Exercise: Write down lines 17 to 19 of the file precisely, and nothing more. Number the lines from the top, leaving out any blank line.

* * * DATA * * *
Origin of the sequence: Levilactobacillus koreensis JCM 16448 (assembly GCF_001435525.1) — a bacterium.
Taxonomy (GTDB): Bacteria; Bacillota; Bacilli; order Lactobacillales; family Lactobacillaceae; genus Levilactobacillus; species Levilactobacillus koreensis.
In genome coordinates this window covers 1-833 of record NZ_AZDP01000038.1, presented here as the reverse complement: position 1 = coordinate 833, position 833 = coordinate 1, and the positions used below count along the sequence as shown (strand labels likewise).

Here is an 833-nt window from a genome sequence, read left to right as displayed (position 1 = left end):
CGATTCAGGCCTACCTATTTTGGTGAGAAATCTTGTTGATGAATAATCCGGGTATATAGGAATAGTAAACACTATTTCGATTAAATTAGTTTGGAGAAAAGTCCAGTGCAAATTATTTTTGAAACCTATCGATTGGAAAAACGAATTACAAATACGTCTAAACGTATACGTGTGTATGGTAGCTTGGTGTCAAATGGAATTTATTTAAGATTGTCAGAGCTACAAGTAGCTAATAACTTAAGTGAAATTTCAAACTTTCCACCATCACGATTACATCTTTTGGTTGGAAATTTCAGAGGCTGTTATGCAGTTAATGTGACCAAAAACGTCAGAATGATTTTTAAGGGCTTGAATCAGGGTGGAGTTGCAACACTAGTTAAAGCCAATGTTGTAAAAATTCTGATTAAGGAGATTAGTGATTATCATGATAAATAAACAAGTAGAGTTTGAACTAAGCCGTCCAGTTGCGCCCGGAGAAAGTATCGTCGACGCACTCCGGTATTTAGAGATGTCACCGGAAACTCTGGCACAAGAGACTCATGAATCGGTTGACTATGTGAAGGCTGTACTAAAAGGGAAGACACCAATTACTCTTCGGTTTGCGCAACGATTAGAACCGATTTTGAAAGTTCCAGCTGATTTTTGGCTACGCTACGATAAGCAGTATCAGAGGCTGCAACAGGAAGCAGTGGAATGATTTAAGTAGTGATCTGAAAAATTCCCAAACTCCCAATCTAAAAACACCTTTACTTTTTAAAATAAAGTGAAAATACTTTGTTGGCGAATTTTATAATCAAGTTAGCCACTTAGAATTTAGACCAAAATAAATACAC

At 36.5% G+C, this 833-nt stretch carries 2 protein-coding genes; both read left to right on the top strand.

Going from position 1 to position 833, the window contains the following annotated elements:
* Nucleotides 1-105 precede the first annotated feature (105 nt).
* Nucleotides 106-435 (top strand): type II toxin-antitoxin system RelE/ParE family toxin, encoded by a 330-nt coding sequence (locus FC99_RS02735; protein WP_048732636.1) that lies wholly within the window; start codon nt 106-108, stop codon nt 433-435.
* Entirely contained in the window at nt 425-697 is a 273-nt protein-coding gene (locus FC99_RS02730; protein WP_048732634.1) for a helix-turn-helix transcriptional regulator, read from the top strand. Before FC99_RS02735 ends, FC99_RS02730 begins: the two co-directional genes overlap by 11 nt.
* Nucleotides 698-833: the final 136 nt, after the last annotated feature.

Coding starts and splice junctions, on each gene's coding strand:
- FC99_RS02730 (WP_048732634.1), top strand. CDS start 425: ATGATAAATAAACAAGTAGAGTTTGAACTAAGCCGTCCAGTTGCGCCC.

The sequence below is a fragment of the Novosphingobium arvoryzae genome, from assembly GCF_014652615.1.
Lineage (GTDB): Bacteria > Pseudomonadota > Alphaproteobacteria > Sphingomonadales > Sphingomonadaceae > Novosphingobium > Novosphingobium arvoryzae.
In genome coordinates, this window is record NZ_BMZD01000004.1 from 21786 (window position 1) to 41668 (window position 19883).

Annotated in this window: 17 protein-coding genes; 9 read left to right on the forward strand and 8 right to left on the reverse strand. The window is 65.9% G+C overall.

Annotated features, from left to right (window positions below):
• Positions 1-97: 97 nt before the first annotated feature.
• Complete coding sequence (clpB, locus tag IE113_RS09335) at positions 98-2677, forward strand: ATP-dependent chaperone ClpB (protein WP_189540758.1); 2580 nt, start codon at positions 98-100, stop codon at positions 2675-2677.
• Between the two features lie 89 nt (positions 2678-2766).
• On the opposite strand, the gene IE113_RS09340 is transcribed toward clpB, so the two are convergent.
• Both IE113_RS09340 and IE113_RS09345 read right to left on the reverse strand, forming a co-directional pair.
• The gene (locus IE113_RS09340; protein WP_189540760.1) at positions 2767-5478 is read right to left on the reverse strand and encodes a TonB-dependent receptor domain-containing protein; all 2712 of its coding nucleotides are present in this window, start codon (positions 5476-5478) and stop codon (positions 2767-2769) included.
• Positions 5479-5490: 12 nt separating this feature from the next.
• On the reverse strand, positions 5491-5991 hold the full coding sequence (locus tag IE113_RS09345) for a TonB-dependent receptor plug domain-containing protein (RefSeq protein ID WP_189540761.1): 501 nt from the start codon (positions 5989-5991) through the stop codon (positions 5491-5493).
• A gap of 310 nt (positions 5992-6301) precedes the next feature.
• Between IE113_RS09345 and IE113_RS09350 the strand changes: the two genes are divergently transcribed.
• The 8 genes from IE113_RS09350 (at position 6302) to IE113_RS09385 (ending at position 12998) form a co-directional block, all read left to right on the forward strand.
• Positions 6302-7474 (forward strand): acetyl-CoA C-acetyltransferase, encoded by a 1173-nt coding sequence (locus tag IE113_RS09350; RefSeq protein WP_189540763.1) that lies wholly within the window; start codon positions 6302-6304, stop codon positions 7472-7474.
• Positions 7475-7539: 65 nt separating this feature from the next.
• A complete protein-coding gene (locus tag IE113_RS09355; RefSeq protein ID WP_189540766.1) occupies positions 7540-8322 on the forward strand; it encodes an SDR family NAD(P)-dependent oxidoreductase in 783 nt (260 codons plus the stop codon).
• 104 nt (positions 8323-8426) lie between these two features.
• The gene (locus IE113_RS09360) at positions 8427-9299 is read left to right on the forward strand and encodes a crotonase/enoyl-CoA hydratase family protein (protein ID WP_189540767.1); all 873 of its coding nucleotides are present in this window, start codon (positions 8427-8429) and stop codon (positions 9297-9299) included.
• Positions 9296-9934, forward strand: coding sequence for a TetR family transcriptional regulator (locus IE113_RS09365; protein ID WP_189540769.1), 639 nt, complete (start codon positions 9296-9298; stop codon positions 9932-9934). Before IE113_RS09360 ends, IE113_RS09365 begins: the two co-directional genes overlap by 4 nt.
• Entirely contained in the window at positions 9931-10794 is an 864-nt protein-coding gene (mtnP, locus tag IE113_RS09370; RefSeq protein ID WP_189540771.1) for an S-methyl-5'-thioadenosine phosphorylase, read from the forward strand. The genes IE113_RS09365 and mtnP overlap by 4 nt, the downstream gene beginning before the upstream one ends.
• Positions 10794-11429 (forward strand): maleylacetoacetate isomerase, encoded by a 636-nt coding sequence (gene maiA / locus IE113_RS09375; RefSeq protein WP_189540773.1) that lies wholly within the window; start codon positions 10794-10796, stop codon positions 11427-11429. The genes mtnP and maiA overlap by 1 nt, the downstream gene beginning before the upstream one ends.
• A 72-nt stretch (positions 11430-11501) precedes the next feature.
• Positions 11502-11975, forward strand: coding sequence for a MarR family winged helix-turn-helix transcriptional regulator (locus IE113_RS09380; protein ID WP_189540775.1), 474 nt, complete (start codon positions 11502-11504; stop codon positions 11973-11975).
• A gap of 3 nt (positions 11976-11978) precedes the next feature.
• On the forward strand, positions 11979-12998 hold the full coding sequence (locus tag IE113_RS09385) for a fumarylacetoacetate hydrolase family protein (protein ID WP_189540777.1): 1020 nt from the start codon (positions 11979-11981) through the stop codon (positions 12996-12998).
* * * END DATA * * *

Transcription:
Annotated in this window: 17 protein-coding genes; 9 read left to right on the forward strand and 8 right to left on the reverse strand. The window is 65.9% G+C overall.

Annotated features, from left to right (window positions below):
• Positions 1-97: 97 nt before the first annotated feature.